We examined age-related vulnerability of Daphnia magna to UV-B (ultraviolet-B radiation, 280–320 nm), the age-related relationships between UV-B dosage and reproduction, and the effects of duration of PRR (photorecovery radiation) on survival and fecundity. Animals were exposed to 0, 6, 9 or 12 h UV-B (peak emission 312 nm) at 1, 2, 3 or 4 days of age and followed to 12 days. Survival decreased with increasing exposure to UV-B, but increased with age at exposure. Duration of UV-B, but not age at exposure, decreased offspring production. Survival increased with an increase in duration of PRR for animals of all ages; however, the effect was not age related. Three-day-old animals were exposed to 6 h of UV-B followed by 0–600 min of PRR. Survival was greatest in controls, lowest in the group that received no PRR and similar for all other groups. Most mortality occurred within the first 72 h postirradiation. Offspring production was highest in light controls, lowest in the UV-B–exposed group that received no PRR and not significantly different among other groups. This study demonstrates the need to consider age when examining the effects of UV-B on zooplankton and the need to monitor responses over a sufficient length of time.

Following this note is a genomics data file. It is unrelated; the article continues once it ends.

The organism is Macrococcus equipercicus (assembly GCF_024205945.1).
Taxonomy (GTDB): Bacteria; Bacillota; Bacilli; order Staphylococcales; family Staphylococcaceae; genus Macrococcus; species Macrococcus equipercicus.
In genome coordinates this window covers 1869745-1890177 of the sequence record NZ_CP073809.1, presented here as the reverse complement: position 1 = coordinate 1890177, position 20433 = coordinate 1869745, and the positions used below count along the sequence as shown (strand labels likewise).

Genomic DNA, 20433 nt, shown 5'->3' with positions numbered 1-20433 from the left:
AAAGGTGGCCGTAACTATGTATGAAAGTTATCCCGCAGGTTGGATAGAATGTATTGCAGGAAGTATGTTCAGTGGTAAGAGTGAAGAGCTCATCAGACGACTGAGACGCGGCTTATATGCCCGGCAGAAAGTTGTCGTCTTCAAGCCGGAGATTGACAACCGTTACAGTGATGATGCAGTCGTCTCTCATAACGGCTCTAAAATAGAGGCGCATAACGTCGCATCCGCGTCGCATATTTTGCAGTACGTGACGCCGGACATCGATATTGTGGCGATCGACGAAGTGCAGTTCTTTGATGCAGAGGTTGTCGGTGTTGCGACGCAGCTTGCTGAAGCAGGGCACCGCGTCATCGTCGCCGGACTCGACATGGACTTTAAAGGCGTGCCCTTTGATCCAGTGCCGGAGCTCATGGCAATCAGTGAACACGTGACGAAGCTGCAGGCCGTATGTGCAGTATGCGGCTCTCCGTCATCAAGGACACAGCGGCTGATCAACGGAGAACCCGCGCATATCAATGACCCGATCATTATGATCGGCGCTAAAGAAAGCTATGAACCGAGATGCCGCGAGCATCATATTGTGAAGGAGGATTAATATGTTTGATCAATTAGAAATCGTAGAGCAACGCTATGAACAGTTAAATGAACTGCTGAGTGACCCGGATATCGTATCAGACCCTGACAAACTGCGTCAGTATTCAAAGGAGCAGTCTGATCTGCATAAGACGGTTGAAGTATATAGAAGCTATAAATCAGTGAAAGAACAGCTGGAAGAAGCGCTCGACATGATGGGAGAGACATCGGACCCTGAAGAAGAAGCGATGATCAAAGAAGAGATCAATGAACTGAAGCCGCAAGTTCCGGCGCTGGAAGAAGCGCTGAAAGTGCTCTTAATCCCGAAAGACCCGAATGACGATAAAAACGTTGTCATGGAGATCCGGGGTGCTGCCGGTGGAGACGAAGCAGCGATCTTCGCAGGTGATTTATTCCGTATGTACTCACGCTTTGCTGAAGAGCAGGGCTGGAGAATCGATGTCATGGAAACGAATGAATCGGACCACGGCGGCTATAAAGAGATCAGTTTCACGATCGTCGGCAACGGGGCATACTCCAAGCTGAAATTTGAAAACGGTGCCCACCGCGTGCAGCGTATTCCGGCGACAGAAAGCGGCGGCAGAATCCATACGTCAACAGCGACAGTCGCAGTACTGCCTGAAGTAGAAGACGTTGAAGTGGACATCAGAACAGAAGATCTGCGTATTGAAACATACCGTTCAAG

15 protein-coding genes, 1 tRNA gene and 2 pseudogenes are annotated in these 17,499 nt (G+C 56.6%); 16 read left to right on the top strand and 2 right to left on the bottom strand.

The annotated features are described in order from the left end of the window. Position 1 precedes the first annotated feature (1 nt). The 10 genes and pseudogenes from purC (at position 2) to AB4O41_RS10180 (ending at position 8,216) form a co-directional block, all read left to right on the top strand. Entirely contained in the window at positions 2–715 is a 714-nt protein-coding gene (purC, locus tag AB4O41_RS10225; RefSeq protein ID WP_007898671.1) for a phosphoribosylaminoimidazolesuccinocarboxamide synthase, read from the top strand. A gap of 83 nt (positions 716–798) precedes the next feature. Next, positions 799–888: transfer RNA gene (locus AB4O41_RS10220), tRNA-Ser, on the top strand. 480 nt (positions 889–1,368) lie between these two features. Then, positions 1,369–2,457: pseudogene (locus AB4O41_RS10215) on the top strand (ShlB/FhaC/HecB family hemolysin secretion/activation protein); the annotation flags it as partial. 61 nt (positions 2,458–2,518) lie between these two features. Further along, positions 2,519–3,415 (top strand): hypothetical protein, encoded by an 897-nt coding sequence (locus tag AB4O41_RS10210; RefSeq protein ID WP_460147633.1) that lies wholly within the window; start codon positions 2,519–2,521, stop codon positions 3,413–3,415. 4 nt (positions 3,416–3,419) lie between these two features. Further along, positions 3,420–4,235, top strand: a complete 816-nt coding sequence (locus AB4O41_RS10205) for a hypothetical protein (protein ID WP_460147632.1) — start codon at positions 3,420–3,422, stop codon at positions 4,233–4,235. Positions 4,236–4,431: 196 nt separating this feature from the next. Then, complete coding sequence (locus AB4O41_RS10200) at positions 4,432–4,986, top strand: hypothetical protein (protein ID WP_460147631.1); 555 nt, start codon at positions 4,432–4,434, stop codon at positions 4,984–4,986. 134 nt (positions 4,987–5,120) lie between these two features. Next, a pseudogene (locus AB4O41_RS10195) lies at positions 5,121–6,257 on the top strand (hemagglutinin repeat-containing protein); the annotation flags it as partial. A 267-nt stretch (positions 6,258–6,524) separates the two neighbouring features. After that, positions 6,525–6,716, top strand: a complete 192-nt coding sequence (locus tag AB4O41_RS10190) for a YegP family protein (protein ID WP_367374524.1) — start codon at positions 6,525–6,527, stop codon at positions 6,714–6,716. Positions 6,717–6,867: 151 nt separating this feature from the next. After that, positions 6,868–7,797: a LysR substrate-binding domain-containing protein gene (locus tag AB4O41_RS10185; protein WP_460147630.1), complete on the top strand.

You have requested a machine translation of selected content from our databases. This functionality is provided solely for your convenience and is in no way intended to replace human translation. Neither BioOne nor the owners and publishers of the content make, and they explicitly disclaim, any express or implied representations or warranties of any kind, including, without limitation, representations and warranties as to the functionality of the translation feature or the accuracy or completeness of the translations.
Translations are not retained in our system. Your use of this feature and the translations is subject to all use restrictions contained in the Terms and Conditions of Use of the BioOne website.
Vol. 82 • No. 6